Once you’re a proficient fly angler, you don’t really think of using a wet fly fishing technique very often when trout fishing. For some reason, it doesn’t sit quite as well as using nymphs, streamers, or dry flies but it can be far more effective at certain times of the year.
Here are 9 easy wet fly fishing tips that you can use next time you’re on a trout river or stream.
Understand what wet flies imitate
Whatever fly fishing techniques you’re using it’s key to understand what you’re imitating so that you know how to fish the technique properly. So, what are you imitating in the river when you fish wet flies?
Wet fly patterns imitate emerging insects on their way to becoming a dry fly, such as a march brown or caddis. A wet fly can also imitate drowned winged insects that have already become a dry fly that has been washed under the surface on its way down the river.
When nymphs are emerging to become winged insects they slowly float to the surface and have some movement to them, due to current and their emergence.
This is the exact idea you need to keep in mind when fishing wet flies. You want your wet fly to be sub-surface with a bit of movement to it so that a trout is enticed to eat it.
When and where should wet flies be fished?
Using wet flies is an excellent method that works in most water/fish areas on rivers but some areas of rivers are more productive with wets than others.
Look for areas of rivers with some current, particularly places with a slow seem flowing out of a rapid or slow deep pools.
It’s these spots on rivers that are most effective as the current brings the wet flies to life but doesn’t have them moving so fast the trout don’t see them.
Timing is also important when choosing what kind of fly fishing method to fish on a river. Since wet flies are imitating an emerging fly, you still need to match the hatch.
Generally, early spring is the best time for a fly angler to use wet flies as this is when the first nymphs will start emerging such as march browns, but this doesn’t mean you can’t use wets during summer and fall too.
In summer, trout tend to move to faster water, and using a heavy nymph is usually an angler’s preference. But with a bit of weight and a good fly pattern like a wet caddis, you’re still likely to find fishing wet flies very effective, and they work well in the slower water where a nymph might not.
How to fish a wet fly – the swing is everything
When wet fly fishing, it’s important to use the current and let the fly swing across the river, just like you might when swinging streamers or fishing for steelhead/salmon.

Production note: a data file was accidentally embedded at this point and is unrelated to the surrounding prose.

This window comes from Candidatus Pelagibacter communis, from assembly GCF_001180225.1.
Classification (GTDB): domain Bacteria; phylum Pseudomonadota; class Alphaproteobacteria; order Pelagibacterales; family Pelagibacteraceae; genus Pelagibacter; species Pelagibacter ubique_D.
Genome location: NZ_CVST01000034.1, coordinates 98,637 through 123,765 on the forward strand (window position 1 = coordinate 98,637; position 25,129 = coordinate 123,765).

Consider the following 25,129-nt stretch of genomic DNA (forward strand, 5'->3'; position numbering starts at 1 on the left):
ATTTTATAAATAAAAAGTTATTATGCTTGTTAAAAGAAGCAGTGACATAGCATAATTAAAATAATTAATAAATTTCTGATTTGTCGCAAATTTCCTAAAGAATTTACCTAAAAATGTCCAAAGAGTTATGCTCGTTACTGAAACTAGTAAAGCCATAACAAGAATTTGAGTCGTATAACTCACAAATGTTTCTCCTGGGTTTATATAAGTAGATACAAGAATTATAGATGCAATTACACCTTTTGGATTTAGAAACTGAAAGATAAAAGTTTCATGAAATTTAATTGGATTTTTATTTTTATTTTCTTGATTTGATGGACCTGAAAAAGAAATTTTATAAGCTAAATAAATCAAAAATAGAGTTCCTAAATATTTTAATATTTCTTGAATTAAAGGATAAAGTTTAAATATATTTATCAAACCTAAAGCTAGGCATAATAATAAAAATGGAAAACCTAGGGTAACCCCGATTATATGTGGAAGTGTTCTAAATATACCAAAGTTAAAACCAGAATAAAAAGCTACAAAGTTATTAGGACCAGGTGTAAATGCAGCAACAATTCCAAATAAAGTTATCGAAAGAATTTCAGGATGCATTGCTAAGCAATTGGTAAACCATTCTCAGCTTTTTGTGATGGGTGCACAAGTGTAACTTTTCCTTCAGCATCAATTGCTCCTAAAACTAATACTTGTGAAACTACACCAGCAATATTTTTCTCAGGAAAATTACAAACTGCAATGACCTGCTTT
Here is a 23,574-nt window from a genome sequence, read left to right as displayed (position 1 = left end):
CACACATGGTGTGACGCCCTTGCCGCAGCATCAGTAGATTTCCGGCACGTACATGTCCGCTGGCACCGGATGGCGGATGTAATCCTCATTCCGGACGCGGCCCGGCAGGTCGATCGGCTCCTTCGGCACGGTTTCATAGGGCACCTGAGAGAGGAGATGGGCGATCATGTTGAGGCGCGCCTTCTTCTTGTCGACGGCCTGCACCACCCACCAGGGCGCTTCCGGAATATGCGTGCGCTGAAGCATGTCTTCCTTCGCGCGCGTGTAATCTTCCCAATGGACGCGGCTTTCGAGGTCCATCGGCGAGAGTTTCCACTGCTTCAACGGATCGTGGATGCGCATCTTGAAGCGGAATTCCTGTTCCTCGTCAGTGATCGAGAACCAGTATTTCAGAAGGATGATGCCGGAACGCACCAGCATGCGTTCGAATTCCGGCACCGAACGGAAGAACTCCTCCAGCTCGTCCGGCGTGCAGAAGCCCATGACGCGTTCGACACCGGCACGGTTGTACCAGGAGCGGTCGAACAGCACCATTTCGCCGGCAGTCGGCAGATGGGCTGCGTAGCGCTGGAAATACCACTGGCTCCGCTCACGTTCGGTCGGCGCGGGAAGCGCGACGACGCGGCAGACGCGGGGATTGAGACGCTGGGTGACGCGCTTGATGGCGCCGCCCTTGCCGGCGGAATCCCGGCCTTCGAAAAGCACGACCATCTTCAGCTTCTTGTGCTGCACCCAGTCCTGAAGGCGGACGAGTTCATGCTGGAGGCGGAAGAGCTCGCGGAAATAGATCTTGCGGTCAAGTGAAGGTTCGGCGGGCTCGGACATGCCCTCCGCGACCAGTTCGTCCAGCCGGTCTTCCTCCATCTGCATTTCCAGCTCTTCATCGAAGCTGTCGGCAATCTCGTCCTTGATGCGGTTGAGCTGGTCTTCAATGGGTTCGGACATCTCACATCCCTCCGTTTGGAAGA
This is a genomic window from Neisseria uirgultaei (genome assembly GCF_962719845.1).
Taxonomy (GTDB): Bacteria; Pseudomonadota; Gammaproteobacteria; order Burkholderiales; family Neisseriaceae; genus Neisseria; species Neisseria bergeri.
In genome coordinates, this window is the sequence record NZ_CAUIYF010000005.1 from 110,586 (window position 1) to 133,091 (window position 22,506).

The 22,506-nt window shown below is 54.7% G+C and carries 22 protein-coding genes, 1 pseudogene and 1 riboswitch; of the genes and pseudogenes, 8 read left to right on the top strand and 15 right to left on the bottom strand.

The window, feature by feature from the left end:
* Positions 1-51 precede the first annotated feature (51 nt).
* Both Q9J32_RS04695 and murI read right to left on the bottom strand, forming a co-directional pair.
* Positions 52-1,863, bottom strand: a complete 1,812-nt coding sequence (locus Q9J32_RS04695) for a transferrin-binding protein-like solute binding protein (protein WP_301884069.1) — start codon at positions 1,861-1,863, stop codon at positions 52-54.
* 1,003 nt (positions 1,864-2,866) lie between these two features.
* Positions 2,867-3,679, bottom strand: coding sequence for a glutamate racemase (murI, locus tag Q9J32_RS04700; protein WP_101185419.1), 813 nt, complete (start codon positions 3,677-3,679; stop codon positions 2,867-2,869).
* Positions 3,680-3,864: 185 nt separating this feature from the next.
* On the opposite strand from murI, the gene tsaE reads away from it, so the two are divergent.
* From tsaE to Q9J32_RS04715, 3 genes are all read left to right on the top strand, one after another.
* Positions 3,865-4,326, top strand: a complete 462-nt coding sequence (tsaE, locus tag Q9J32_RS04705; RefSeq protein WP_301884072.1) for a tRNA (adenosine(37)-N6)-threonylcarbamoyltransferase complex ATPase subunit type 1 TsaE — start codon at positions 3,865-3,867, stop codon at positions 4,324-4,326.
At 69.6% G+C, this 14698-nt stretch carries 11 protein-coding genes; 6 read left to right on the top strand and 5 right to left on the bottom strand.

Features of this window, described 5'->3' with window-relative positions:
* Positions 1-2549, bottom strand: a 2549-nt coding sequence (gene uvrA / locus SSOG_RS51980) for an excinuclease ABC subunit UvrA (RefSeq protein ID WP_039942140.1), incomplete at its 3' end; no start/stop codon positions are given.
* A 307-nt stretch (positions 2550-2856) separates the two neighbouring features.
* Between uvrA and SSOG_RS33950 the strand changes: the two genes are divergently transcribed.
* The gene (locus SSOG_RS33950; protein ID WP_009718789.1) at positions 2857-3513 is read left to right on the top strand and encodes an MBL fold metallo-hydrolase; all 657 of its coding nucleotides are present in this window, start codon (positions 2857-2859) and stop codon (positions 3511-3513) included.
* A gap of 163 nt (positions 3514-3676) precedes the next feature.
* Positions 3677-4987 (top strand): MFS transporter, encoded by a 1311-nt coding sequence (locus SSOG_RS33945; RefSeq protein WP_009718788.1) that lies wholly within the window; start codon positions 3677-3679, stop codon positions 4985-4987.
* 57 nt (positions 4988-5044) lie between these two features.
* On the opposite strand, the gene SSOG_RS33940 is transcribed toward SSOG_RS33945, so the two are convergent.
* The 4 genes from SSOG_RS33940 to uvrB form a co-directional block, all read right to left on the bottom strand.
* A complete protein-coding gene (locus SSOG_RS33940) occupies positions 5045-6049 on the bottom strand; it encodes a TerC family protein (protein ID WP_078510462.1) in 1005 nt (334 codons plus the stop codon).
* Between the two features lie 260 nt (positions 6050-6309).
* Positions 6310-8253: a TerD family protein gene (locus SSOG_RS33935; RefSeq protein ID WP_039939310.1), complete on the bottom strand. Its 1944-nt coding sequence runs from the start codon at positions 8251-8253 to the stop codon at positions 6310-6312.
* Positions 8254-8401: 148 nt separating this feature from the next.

The swinging motion gives the wet flies a natural movement in the water that trout love and it gives rise to a pretty intense strike.
The best way to fish wet flies and get the proper swing is to cast upstream and across, across, or downstream and across. Then it is about letting the current and fly line do the work by letting the fly swing across the river and drag just under the surface.
Make sure to keep your rod tip down and follow the drift as it goes downstream, always keeping a 45-degree angle. Don’t end the swing early, cover as much water as your can, and let the line straighten out downstream before you bring the wet flies in.
It’s often the case that a trout eats at the last moment when wet flies are fished like this. You can also find fish right in front of you, so don’t rush to the deeper water, cover everything. The joy of wet flies is they can sit shallow so you can cover shallow water too.
Mend to control the swing speed
An excellent tip you should remember when fly fishing with wet flies is to control the speed at which they swing by mending. If your fly or flies are moving too fast with a lot of drag, no fish is going to eat them and this applies most when fishing faster water below a rapid for example.
After you have made your cast, lift the fly line with your rod and mend upstream to slow the drift down and give the fish enough time to see your flies and eat them. Then continue to follow the line down with your rod.
You can also employ this tactic in the opposite direction if the water is too slow by mending downstream. Sometimes, a bit of extra speed on the swing is what provokes a fish into eating so if your slower drifts aren’t working, try speeding it up a little and you might just hook a fish.
Don’t be afraid to fish upstream with wet flies
A lot of anglers get stuck in the notion that wet flies can only be fished downstream using the current when actually it looks more natural to trout if they are cast upstream and worked on a dead drift like a dry fly with minimal drag.
This method is particularly useful when fishing for smart, spooky fish as they will only see your leader and not your fly line on top of the water. I like to use this method in a stream as there isn’t always enough space for casting across and swinging down.
Be sure to keep tight on the drift though as trout do strike a wet fly hard but you might not feel it when the flies are coming towards you.
You should also pay particular attention to any boils just below the surface as this could be a sure sign that a fish has taken your wet fly.